Honolulu Prosecutor Keith Kaneshiro sent letters to fantasy sports companies FanDuel and DraftKings telling them to stop taking money from Honolulu residents.
“Gambling is illegal in Hawaii, and on January 27, 2016, the state Attorney General issued a formal advisory opinion confirming what I have long believed: That daily fantasy sports contests are a form of gambling and violate Hawaii statutes,” Kaneshiro wrote in the letter dated Monday.
Attorney General Doug Chin issued an advisory opinion last week stating that the daily fantasy sports contests are in violation of Hawaii law. Chin’s office said it was studying its next steps.
“Gambling generally occurs under Hawaii law when a person stakes or risks something of value upon a game of chance or upon any future contingent event not under a person’s control,” Chin said in a news release last week. “The technology may have changed, but the vice has not.”
Under Hawaii law, promoting gambling can constitute a class C felony, punishable by up to five years in prison and a fine of up to $10,000.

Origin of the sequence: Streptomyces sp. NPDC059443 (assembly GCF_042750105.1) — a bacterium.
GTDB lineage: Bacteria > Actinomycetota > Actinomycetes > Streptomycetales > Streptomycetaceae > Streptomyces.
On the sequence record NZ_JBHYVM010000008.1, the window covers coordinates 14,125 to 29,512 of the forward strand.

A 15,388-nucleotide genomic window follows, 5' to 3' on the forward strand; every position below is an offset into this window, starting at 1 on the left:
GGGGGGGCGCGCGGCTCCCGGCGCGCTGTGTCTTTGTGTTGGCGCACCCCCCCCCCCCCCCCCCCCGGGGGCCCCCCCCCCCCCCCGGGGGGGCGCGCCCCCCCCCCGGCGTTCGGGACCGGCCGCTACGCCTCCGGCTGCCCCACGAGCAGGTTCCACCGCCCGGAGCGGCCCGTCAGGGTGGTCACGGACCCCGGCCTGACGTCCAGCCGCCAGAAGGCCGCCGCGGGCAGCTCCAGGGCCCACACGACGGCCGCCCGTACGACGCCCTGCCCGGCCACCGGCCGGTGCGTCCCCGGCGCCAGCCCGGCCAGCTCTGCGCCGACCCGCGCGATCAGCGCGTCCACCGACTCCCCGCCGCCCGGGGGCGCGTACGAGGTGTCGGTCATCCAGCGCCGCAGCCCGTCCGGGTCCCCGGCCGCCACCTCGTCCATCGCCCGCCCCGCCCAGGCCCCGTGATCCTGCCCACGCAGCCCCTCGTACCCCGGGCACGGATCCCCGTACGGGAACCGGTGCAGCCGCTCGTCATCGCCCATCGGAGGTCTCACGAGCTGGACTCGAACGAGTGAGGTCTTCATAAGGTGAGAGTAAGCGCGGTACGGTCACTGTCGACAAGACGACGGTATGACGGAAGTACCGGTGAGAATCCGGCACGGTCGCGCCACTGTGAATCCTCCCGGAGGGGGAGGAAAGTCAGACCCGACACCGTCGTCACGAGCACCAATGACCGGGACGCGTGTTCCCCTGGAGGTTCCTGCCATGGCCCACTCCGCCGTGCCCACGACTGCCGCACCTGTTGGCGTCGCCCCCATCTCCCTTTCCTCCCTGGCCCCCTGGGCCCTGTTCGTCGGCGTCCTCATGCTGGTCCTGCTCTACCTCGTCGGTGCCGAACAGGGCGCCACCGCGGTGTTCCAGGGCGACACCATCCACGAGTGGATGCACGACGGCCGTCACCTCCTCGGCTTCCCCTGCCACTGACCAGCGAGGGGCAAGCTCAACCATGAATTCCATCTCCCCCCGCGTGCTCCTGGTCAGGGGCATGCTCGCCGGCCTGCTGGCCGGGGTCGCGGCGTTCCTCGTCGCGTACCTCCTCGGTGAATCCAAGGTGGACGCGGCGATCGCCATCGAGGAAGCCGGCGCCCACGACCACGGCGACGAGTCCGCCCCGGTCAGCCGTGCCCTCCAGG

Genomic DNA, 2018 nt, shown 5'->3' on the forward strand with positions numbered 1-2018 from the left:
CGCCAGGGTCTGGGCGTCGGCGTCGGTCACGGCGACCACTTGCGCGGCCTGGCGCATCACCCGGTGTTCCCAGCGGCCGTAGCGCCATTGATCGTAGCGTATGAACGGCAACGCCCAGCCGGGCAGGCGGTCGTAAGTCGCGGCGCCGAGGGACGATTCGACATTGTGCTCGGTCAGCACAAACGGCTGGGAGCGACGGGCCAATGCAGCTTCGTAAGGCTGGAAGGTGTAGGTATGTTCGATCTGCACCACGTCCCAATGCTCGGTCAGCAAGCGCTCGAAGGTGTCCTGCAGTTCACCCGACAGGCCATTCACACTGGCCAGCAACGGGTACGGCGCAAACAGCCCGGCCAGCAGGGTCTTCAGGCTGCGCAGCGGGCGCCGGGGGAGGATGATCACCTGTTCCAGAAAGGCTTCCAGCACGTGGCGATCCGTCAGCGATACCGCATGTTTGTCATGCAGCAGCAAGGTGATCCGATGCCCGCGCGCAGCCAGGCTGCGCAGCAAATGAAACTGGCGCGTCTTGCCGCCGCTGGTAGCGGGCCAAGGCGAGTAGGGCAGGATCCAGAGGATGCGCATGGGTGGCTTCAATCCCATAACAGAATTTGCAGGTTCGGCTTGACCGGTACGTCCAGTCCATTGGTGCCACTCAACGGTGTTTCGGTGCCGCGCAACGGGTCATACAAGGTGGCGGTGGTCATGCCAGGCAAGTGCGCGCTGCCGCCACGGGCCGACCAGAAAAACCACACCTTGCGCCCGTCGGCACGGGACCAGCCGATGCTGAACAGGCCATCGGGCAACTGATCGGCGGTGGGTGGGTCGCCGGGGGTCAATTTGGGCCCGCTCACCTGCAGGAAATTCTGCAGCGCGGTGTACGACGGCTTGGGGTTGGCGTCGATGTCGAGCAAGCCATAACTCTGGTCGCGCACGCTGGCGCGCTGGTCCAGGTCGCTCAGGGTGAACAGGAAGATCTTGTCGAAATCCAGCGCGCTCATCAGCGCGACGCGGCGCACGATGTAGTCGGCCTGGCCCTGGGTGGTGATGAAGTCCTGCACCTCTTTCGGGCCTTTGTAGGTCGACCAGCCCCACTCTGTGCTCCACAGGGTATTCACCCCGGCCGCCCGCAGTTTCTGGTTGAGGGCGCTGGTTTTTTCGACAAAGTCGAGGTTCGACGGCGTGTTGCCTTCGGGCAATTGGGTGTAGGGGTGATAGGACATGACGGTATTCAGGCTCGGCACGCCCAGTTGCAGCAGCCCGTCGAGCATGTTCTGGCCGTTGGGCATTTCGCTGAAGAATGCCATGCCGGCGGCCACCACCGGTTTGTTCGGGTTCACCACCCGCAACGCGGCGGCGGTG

Chin’s opinion was written in response to a request from Maui Sen. Roz Baker.
Lawmakers are considering bills, proposed by the fantasy sports industry, that would change Hawaii law to allow for daily fantasy sports contests.
The measures stipulate that daily fantasy contests are not gambling, and would implement a number of consumer protections, such as requiring operators to verify that customers are at least 18.
Randy Mastro, an attorney for DraftKings, said Chin’s interpretation of Hawaii law is incorrect.
“DFS (daily fantasy sports) is a game of skill and Hawaii law clearly permits such games of skill,” Mastro said in an emailed statement last week. “We intend to continue our constructive work with lawmakers in the state, and across the nation, to see to it that fans are able to continue to enjoy the fantasy sports contests they love.”
Daily fantasy sports contests are a multibillion-dollar industry, dominated by DraftKings and FanDuel.
Customers of the fantasy sports sites pay an entrance fee, put together rosters of fictional sports teams made up of real players and can win cash based on the players’ performance in real games.
Attorneys general in New York, Illinois and Texas have also said the contests are illegal under their state laws.
Hawaii residents playing in the daily fantasy sports contests are not the focus of potential enforcement actions, said Josh Wisch, a spokesman for the attorney general.